I love The Band (who doesn’t?), and I also like some of the artists who contributed tracks to this tribute, so of course I bought it. Would I be pleased with this compilation, indifferent, or disappointed? Find out next, in this exciting episode of… The KMA!
Guster tackles This Wheel’s On Fire with a beautiful, shambling rendition. Ray Montagne sits in on harmonica. Bruce Hornsby (now there’s a name I haven’t heard in a coon’s age) and a band called the Noisemakers (did the Range go… out of range?) step up to King Harvest. A decent track musically, though the vocals seem thin… could just be me (and it’s a damn sight better than I could muster anyway). My Morning Jacket offers up a truly lovely, soaring It Makes No Difference. Just like you know they ought to.
Jack Johnson is one of the main reasons I bought this CD. Him doing I Shall Be Released seems too good to be true. Well, the Animal Liberation Orchestra joins in and it’s a respectful rendition. The song’s definitely recognizable and the original comes clearly to mind, while their slightly chunky funky approach makes it their song too. As could only happen on a compilation like this, Lee Ann Womack is the next artist, with her version of The Weight. It’s OK, but not great. All deference to Buddy and Julie Miller on backing vocals, but your twang thing is just not my bag. I’m sure others will love it. The song plods along and Womack does her best y’alternative vocals too. For a female singer’s version that rules, dig into Aretha’s catalogue for her soulful take. Now that’s sweet.
Anyway, Widespread Panic’s Chest Fever is a fuzzy stoner freakout, a soul song (with horn section), a New Orleans funeral dirge and a stomping rocker (with cowbell), all in one. Nice! Then, Gomez’ Up On Cripple Creek is, like the original, suitably funky and grooving. The Allman Brothers Band throws down a really great live version of The Night They Drove Old Dixie Down. Perfect band for this tune. Steve Reynolds is a label artist for the makers of this comp, and his take on Stage Fright is cool, but it kept reminding me of other artists. The vocals were like David Gray or Paddy Casey (not that that’s a bad thing), and the cello immediately brought the Barenaked Ladies’ cover of Cockburn’s Lovers In A Dangerous Time to mind. The acoustic guitar work is excellent, here.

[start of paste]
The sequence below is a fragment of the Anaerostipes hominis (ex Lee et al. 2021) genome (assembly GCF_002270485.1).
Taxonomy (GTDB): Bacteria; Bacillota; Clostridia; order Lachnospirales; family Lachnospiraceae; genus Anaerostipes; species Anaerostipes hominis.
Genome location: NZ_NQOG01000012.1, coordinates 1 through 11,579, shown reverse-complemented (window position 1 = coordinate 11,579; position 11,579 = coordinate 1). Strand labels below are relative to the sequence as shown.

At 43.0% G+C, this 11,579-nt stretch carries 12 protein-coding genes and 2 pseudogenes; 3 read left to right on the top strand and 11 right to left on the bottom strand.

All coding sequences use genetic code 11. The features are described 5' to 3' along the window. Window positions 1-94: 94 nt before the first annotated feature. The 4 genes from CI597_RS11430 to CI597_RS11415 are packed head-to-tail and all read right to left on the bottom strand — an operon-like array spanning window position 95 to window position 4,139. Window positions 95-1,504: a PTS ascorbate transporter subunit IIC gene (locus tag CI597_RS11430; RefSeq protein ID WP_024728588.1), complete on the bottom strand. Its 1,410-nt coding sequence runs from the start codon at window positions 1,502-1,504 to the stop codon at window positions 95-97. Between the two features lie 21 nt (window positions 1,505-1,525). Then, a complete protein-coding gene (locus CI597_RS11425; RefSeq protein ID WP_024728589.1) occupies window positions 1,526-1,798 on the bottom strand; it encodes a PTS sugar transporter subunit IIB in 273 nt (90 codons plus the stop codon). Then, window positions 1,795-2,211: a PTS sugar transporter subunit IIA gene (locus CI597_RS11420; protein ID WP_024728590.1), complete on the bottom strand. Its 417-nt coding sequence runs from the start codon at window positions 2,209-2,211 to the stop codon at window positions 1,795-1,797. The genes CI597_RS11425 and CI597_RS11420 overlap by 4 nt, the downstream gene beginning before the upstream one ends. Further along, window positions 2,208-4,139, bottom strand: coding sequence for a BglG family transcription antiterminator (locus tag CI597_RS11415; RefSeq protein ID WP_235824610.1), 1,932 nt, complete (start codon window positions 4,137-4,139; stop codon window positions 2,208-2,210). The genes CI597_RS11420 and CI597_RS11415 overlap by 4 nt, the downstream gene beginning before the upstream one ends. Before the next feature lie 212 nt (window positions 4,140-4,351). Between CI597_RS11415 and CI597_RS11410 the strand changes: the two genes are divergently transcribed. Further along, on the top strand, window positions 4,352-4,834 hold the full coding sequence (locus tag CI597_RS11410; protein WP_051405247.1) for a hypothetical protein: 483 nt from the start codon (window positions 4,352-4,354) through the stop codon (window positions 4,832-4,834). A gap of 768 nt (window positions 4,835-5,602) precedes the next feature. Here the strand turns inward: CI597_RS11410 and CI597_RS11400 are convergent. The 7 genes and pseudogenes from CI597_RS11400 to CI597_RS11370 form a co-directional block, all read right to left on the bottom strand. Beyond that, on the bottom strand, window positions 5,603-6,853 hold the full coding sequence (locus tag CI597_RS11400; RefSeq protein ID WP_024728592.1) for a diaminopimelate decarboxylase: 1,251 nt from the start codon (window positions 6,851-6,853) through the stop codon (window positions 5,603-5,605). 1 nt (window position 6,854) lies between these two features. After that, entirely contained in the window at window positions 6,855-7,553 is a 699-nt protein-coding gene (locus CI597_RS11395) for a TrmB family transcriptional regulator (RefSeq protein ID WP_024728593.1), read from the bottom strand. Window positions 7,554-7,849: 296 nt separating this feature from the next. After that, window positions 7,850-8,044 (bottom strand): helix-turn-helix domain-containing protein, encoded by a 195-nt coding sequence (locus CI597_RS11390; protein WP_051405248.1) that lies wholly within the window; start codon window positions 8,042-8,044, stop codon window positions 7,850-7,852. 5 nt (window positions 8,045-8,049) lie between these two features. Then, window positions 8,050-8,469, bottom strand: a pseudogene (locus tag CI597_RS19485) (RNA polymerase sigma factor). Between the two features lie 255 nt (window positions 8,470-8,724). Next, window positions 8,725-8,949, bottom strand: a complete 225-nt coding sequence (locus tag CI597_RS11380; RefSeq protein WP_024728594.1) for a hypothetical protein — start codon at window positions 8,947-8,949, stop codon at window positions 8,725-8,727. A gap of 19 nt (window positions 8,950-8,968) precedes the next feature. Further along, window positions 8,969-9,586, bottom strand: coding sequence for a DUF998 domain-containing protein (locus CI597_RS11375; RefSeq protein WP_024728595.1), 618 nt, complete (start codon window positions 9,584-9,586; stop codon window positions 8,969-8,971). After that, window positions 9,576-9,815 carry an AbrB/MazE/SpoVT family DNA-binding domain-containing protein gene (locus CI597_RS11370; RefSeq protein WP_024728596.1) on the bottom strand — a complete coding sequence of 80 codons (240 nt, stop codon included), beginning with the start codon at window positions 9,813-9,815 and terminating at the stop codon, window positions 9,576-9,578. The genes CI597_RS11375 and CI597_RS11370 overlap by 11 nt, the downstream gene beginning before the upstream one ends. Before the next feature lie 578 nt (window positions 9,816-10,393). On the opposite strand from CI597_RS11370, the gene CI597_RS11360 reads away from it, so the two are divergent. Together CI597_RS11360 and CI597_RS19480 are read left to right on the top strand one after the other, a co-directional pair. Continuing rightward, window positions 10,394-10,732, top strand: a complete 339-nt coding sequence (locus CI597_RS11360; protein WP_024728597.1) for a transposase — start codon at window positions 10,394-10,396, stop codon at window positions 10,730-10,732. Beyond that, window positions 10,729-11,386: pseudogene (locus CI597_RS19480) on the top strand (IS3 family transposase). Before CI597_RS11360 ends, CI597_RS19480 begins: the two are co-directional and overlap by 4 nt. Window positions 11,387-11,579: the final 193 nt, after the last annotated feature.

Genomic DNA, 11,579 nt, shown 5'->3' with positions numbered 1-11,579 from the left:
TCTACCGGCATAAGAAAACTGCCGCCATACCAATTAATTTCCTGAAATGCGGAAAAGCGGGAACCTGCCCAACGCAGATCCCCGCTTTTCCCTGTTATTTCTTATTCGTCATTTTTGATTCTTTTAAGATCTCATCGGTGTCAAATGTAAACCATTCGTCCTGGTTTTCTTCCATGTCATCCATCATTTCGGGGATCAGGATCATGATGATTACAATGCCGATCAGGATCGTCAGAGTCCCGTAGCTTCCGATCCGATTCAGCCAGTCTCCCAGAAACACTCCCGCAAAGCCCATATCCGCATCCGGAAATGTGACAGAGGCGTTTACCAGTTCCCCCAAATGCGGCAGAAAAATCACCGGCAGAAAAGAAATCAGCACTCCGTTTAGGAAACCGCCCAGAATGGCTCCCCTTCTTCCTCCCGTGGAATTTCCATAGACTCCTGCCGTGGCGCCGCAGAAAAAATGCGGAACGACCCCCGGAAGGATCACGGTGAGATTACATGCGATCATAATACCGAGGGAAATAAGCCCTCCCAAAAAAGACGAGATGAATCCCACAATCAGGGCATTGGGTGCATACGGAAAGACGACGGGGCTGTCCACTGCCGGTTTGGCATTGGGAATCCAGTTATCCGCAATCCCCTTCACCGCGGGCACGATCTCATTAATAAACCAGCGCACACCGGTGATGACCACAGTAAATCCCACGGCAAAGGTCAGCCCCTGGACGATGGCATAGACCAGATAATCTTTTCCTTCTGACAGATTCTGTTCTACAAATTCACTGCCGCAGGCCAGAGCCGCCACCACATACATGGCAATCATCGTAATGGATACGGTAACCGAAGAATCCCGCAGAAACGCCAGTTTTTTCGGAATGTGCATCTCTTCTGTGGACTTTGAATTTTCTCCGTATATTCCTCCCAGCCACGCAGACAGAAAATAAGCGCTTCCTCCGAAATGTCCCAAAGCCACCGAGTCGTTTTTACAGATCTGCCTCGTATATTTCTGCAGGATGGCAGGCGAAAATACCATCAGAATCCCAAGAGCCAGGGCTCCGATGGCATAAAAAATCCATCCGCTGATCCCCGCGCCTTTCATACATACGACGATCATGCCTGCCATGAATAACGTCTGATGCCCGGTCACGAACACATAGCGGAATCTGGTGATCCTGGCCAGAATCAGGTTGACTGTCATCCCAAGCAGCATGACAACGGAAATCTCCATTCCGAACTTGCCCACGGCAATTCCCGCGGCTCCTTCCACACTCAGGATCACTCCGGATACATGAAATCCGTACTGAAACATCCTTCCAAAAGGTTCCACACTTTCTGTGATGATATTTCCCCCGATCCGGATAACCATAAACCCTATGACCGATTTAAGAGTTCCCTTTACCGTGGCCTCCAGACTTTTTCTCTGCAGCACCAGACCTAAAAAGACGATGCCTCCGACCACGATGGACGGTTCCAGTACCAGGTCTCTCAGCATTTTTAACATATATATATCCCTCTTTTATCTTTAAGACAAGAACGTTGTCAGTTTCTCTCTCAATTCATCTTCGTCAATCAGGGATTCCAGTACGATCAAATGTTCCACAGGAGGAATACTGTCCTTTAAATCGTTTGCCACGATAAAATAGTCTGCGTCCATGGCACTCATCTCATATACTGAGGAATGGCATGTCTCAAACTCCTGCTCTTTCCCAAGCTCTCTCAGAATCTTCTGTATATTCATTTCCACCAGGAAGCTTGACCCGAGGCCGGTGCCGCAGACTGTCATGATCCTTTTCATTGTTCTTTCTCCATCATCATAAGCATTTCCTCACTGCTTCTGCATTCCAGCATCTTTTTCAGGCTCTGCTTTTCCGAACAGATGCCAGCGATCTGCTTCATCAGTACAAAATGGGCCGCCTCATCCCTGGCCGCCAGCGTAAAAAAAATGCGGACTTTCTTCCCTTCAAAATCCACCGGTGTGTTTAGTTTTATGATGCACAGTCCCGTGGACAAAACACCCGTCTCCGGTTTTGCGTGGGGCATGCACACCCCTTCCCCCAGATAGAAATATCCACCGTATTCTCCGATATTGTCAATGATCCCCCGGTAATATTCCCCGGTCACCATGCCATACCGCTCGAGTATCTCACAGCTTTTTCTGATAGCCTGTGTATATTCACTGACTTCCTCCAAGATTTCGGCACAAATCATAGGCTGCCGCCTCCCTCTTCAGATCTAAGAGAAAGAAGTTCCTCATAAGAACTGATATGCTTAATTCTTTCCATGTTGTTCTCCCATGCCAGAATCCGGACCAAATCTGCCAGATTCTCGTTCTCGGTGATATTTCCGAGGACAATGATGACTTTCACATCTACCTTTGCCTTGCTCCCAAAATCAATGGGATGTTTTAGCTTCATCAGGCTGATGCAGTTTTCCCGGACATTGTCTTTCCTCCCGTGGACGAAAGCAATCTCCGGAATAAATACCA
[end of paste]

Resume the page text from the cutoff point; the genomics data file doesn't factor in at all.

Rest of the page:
And man, Blues Traveler. There’s another band I haven’t thought of since their record Four (that’d be a while ago, now). Well, their Rag Mama Rag is a piano-driven keeper – the work on the ivories here is truly stellar. Popper hasn’t learned his lesson and is still playing way too many notes on the harmonica when he solos, but if we’re surprised by that, anything would surprise us. A good track in spite of that. Jakob Dylan and Lizz Wright’s Whispering Pines is pure middle of the road. Wright doesn’t even show up until it’s two-thirds over and her vocals don’t stand out either. Nice song, not a stand out in this mix, though.
I had to look up The Roches to find out who they are. Their harmonies are lovely. Their odd mix of twang and Irish-ness makes for an interesting Acadian Driftwood, to be sure. Not certain that I’ll need to play it often, but it was good for these purposes. Roseanne Cash’s Unfaithful Servant is actually pretty good – I don’t mean to sound surprised. It’s a credible version of a song that, to me, has always taken a good idea and gone on too long. Oh well. Josh Turner’s When I Paint My Masterpiece is built for y’alternative country radio. Not my thing (again), but so be it.